PITTSBURGH, PA

Forming selfless, energetic leaders

Friday, January 19, 2018 - Updated: 11:18 am

By Bob De Witt Correspondent

The On Mission for The Church Alive! prayer asks God to “Raise up selfless, energetic leaders to serve the church in fidelity and with care.” Gary Fritsch has answered that call, bringing 25 years of corporate experience to full-time parish service.

The director of community outreach and evangelization at St. John Neumann Parish in Franklin Park, Fritsch also is in the Deacon Formation Program. In addition, he uses his training background in the health insurance industry to help clergy and lay leaders identify their gifts and strengths.

Fritsch had been considering full-time ministry, and when his department was eliminated he sought guidance through prayer and discerned where God was leading him.

“I am literally hooked on joy,” he said. “My mission is introducing people to the joy that God intends for their life. As Jesus said, ‘I have told you this so that my joy may be in you and your joy may be complete’” (John 15:11).

“Gary is that selfless and energetic leader” in the prayer, said Father Michael Stumpf, pastor of St. Mary of the Mount Parish in Pittsburgh’s Mount Washington neighborhood, where Fritsch coached the leadership team to learn their individual strengths. “He’s had a great impact helping us to understand one another and what each brings to the team.”

“The source of Gary’s energy is his great relationship with Christ,” said Father Joseph Mele, vicar for leadership development and evangelization. “I like his unquenchable curiosity for what makes people think.”

At St. John Neumann, Fritsch oversees outreach to local homeless shelters and food banks, an Appalachia mission and evangelization events. He has started a men’s Scripture study group and a marriage ministry called Strong Together that helps couples build a marriage centered on Christ.

Father Bob Vular, pastor of St. Teresa of Avila Parish in Perrysville, said Fritsch has helped him focus on his God-given talents so he can use them to tend to his parishioners.

“I’m glad to see this type of training making its way into the priesthood,” said Father Vular, who worked in sales management before entering the seminary. “We can learn a lot from the secular world.”

“We all share a call to holiness,” said Father Samuel Esposito, episcopal vicar for the On Mission for The Church Alive! planning initiative. “Everyone has gifts to offer. For example, someone with the gift of mercy can coordinate nursing home ministry. People who are good at listening might serve in bereavement ministry.”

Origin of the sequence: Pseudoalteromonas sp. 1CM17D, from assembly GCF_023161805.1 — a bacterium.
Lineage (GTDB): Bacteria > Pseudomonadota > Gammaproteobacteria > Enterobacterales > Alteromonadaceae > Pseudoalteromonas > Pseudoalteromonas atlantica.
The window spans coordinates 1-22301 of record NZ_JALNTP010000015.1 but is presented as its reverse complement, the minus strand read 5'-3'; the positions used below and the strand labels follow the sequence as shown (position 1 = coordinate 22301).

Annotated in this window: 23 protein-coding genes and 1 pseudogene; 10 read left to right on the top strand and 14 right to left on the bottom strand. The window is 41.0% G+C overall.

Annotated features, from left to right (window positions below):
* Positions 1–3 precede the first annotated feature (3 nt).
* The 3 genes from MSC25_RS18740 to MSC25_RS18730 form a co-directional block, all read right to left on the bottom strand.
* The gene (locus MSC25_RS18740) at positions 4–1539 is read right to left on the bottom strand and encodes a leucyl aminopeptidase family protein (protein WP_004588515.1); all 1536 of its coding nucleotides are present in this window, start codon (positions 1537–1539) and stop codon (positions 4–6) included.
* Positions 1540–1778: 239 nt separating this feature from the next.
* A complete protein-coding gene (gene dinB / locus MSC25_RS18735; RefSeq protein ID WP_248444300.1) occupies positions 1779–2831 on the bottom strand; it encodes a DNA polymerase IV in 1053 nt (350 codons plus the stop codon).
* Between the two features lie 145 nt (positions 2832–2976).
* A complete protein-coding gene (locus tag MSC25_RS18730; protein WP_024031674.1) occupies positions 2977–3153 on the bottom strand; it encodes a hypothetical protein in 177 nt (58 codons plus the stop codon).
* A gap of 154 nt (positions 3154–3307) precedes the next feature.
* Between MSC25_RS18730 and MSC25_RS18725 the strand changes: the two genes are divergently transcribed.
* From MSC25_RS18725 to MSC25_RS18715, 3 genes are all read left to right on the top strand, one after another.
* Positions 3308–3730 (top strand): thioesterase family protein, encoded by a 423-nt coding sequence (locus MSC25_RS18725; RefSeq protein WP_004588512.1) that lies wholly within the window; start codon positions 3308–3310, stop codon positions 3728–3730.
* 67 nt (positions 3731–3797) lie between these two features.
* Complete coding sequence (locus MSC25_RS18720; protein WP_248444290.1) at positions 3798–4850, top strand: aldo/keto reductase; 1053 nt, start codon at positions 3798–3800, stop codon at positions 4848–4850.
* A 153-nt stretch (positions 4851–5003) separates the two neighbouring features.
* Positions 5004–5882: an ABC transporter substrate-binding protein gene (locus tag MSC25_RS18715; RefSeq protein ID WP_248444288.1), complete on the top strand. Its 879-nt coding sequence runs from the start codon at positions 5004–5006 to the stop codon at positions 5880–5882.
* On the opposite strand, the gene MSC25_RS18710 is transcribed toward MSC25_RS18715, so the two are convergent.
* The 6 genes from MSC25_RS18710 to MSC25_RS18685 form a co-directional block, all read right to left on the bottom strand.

A leadership goal of On Mission is to inspire clergy and laity to embrace new strategies for building vibrancy in parishes and for drawing others into a deeper relationship with Jesus, said Dr. Michel Therrien, president of the diocesan Institute for Pastoral Leadership.

“Our approach is based upon St. Paul’s Letter to the Corinthians, Chapter 12, where he speaks about the church being one body with many gifts, all guided by the same Spirit,” he said.

“By discovering their giftedness in a concrete way, parishioners can also find their personal calling to serve the mission of Jesus Christ,” added Sharon Hachman, director of human formation in the diocese. “Amazing things can happen through strength-based leadership.”

Fritsch has two suggestions for those seeking their place in The Church Alive!

“First, people need to discover what God made them to do, and look for the things they get energy from — joy is a signal,” Fritsch said. “Secondly, understand that other people’s views may be different. We’re 100 percent unique, and their viewpoint is just as important as mine.”

To learn more, contact the Institute for Pastoral Leadership at 412-456-3052 or e-mail leadership@diopitt.org.


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